I’ve been thinking about the way the APOD developments will affect the USN Command structure/Command appointments in the early part of the war. I want to set out my views on how these are likely to differ from OTL, and open a discussion on how these differences are likely to butterfly out as APOD develops.
The four USN Officers I’m discussing are:
- Admiral Kimmel ( http://en.wikipedia.org/wiki/Admiral_Kimmel )
- Admiral Stark (http://en.wikipedia.org/wiki/Harold_Rainsford_Stark )
- Admiral Nimitz (http://en.wikipedia.org/wiki/Chester_W._Nimitz )
- Admiral King (http://en.wikipedia.org/wiki/Ernest_J._King )
Before discussing the OTL and APOD careers of individuals, it’s important to understand something of the roles that they occupy and how these roles interact – friction from the interaction was a driver for one of the OTL changes which I’m arguing won’t necessarily occur in APOD, so it’s as well to understand things up front.
There were three separate positions that need to be considered:
- Chief of Naval Operations (CNO)
- Fleet Commander
- Commander in Chief United States Fleet
Additionally the position of Chief of the Bureau of Navigation will be discussed – I was surprised to find it wasn’t simply a US version of the RN’s Hydrographic Office, as the name implies.
Chief of Naval Operations (CNO) ( http://en.wikipedia.org/wiki/Chief_of_Naval_Operations )
This was the professional head of the Navy, a member of the Joint Chiefs of Staff. CNO reports directly to the Secretary of the Navy and is responsible for the overall efficiency of the Navy. Part of his role includes the allocation of ships, resources, manpower etc to the Fleet Commands.
Unlike his RN counterpart the First Sea Lord, the CNO is a purely administrative position with no operational command. CNO has no right to give operational orders to a Fleet Commander – he can advise, or warn, or drop heavy hints – but at the end of the day the Fleet Commander (who is answerable to the Secretary of the Navy and not to the CNO) can go his own way.
There were three Fleet Commands, with the Commander holding the title Commander in Chief <name> Fleet. The three fleets were the Atlantic Fleet, the Pacific Fleet and the Asiatic Fleet.
The CinC Fleet was directly responsible to the Secretary of the Navy, and held direct Operational Command of his fleet.
Technically Fleet Commanders were equal in Authority, and answered to the Secretary of the Navy. CinC Pacific Fleet for example couldn’t instruct CinC Asiatic Fleet to take a course of action (he could ask, or recommend – but couldn’t order). This could however prove embarrassing in wartime, so the position of Commander in Chief United States Fleet (CINCUS) was created.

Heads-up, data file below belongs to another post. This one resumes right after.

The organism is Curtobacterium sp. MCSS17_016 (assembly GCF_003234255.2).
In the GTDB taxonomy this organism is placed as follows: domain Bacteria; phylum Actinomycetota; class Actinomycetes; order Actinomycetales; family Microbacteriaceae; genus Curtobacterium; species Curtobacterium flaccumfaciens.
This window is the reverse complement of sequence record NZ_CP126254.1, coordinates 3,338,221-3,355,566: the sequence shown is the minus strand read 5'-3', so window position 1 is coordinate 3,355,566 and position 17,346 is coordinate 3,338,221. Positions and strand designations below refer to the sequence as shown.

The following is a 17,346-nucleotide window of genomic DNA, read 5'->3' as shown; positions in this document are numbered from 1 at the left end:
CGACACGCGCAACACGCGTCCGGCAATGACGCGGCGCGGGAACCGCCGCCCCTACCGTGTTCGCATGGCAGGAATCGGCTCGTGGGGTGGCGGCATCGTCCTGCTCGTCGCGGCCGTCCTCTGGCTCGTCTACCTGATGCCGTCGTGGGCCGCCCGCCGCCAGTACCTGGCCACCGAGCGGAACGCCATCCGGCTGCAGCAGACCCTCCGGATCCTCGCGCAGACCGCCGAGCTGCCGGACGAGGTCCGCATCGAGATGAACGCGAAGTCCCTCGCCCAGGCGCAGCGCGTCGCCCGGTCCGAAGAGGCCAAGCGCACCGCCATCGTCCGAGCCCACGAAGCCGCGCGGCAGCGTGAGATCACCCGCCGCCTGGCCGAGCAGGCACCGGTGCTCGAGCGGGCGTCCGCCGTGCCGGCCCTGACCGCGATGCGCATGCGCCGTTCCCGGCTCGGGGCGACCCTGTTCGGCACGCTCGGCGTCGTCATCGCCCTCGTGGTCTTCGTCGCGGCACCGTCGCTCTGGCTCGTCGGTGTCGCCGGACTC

CINCUS isn’t a rank as such, it’s an additional position given to the Commander of one of the Active Fleets (Atlantic, Pacific or Asiatic). In effect it’s a brevet rank, allowing the holder authority over the other Fleet(s). This overrode seniority – in OTL Admiral Hart (CinC Asiatic Fleet) was senior to Admiral Kimmel (CinC Pacific Fleet) and to Admiral King (CinC Atlantic Fleet), however pre war it was Kimmel who was appointed CINCUS, so when war broke out, it was Kimmel who had the authority. When Kimmel was replaced, the position of CINCUS was awarded to King (of which more later), making Admiral Hart his subordinate, despite Hart’s greater seniority.
Chief of the Bureau of Navigation ( http://en.wikipedia.org/w...%28United_States_Navy%29 )
because one of the individuals being discussed holds this position at the start
of the war. As the name implies the original role (which it still fulfilled at
the outbreak of war) concerned charts, navigation equipment etc, however in the
1880’s the Bureau had acquired responsibilities for Naval Personnel management,
and by 1941 this was the main focus of its activities. ( http://en.wikipedia.org/w...%28United_States_Navy%29 )
Historically the Bureau of Navigation changed its name to Bureau of Naval Personnel on 13th May 1942 ( http://www.npc.navy.mil/AboutUs/GeneralInfo/ ), with the Navigational aspects of its role transferring to CNO’s area. While I’ve no hard evidence to support this, my theory is that it was wartime pressures that bought about this reorganisation.
For APOD then, the same timetable applies – the BoN splits in a similar fashion in May 1942.
- Admiral Stark was CNO
- Admiral King was CinC Atlantic Fleet
- Admiral Kimmel was CinC Pacific Fleet and CINCUS
- Admiral Hart was CinC Asiatic Fleet
- Admiral Nimitz was Chief of the Bureau of Navigation.
<End note - appologies - this looked/was laid out much better when I drafted it, but bloody Yuku screwed around with the formatting when I tried copying it over - Aaaaaaagh!)